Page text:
Welcome to the VICE Guide to Life, our imperfect advice on becoming an adult.
Politically, birth control can be controversial, but in practice, there’s little debate about how awesome it is to be able to control when you decide to have a kid. In fact, more than 99 percent of sexually active women between the ages of 15 and 44 say they’ve used at least one method of contraception at some point in their lives.
The problem for many young people, of course, is actually getting their hands on some form of birth control, which usually requires a prescription. While cost is a huge deterrent for many college students, another obstacle to reproductive freedom may be parents who have staunch religious or cultural beliefs against the use of contraceptives. Perhaps you’ve tried asking them to help you navigate this process and they shut you down because you shouldn’t be having sex anyway (their words, not ours). Or maybe that’s a conversation you just don’t want to broach with your parents at all. We get it.
Here’s the scary truth: Almost half of pregnancies in the United States are unplanned. Research shows, however, that the rate of teen pregnancies is actually declining. Why? As the study’s authors write, that’s “entirely attributable” to more teens using birth control.
“Regardless of what your parents’ beliefs are, if you’re sexually active, then using contraception to prevent pregnancy is a responsible choice,” says Dr. Tonya Katcher, the program manager for clinical services and contraceptive access at Advocates for Youth, a nonprofit working to support young people’s access to accurate sexual health information. “Using contraception is really common, even if you feel like you’re alone using it because you have to keep it secret.”
If you believe starting birth control, whether it’s the pill or a long-acting reversible contraceptive such as an IUD, is the right decision for your body and your future but don’t want your parents involved, here are a few things to know.
Get informed about your rights
Getting contraceptive services without your parents’ knowledge is going to depend a lot on where you live and how old you are. According to the Guttmacher Institute, 21 states and the District of Columbia explicitly allow teens 17 and under to consent to health care services regarding contraception without informing their parents. (Of course, if you’re 18, you’re legally allowed to make your own decisions about your care, though confidentiality may still be an issue. More below.) If you live in one of 25 states, such as Florida, Illinois, or Maine, the laws require you to meet some other kind of requirement, including being married, already having a kid, or having graduated high school. A little online research can go a long way in helping you decide the best way to proceed. Four states (North Dakota, Ohio, Wisconsin, and Rhode Island) that don’t have any explicit policy, so those may take a little more poking around. The Guttmacher link above has a helpful chart that’s a great place to start!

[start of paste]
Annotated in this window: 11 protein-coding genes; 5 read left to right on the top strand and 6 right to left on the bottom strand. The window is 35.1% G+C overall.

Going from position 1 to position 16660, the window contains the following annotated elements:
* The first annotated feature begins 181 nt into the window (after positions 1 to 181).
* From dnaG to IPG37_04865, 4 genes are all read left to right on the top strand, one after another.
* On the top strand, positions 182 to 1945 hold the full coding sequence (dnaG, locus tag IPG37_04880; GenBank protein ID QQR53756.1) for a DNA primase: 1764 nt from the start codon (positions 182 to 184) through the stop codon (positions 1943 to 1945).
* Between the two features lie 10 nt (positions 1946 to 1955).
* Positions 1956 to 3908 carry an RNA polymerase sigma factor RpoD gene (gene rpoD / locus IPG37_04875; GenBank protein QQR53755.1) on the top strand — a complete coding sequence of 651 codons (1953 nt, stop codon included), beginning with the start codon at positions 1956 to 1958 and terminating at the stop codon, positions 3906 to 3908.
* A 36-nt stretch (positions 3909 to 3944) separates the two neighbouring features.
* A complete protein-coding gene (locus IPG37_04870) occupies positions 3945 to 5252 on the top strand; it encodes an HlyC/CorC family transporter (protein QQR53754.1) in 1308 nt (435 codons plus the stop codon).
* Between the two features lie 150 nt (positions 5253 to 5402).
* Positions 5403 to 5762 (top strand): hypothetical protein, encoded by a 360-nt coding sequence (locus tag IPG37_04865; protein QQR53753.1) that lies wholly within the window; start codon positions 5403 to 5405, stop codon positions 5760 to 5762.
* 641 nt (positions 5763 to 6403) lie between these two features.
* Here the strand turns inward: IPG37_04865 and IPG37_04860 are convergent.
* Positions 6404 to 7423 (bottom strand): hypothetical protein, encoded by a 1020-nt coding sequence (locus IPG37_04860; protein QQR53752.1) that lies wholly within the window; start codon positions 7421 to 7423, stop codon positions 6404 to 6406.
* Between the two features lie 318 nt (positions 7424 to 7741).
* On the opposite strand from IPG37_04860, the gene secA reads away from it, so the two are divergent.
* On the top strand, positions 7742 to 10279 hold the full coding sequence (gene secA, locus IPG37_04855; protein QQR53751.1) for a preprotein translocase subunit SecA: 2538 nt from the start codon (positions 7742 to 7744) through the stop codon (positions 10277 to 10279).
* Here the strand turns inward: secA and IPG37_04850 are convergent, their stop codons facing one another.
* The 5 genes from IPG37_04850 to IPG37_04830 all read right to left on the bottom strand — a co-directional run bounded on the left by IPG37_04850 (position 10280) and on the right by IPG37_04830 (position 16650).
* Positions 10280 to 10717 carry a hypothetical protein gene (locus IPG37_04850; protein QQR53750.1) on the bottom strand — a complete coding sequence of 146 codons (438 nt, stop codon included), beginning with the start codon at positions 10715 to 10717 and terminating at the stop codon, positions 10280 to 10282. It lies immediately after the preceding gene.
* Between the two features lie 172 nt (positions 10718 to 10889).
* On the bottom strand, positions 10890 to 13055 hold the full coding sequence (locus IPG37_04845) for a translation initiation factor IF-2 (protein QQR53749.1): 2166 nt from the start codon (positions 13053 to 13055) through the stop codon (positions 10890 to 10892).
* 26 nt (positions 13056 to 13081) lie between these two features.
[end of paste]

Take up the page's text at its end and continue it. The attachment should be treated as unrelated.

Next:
Find a Title X clinic
If you don’t have insurance, there are definitely other options out there. Planned Parenthood, for example, can help you enroll in a government health plan, such as Medicaid, to get free or low-cost birth control. But if you don’t live near a health center, look for another clinic nearby using the US Department of Health and Human Services’ Title X Family Planning Clinic Locator. Under federal regulations, you won’t need your parents’ consent to access services at any clinics funded by the Title X family planning program. (An important side note: If travel isn’t an issue, consider visiting a clinic in a different town to avoid potentially running into someone you know.)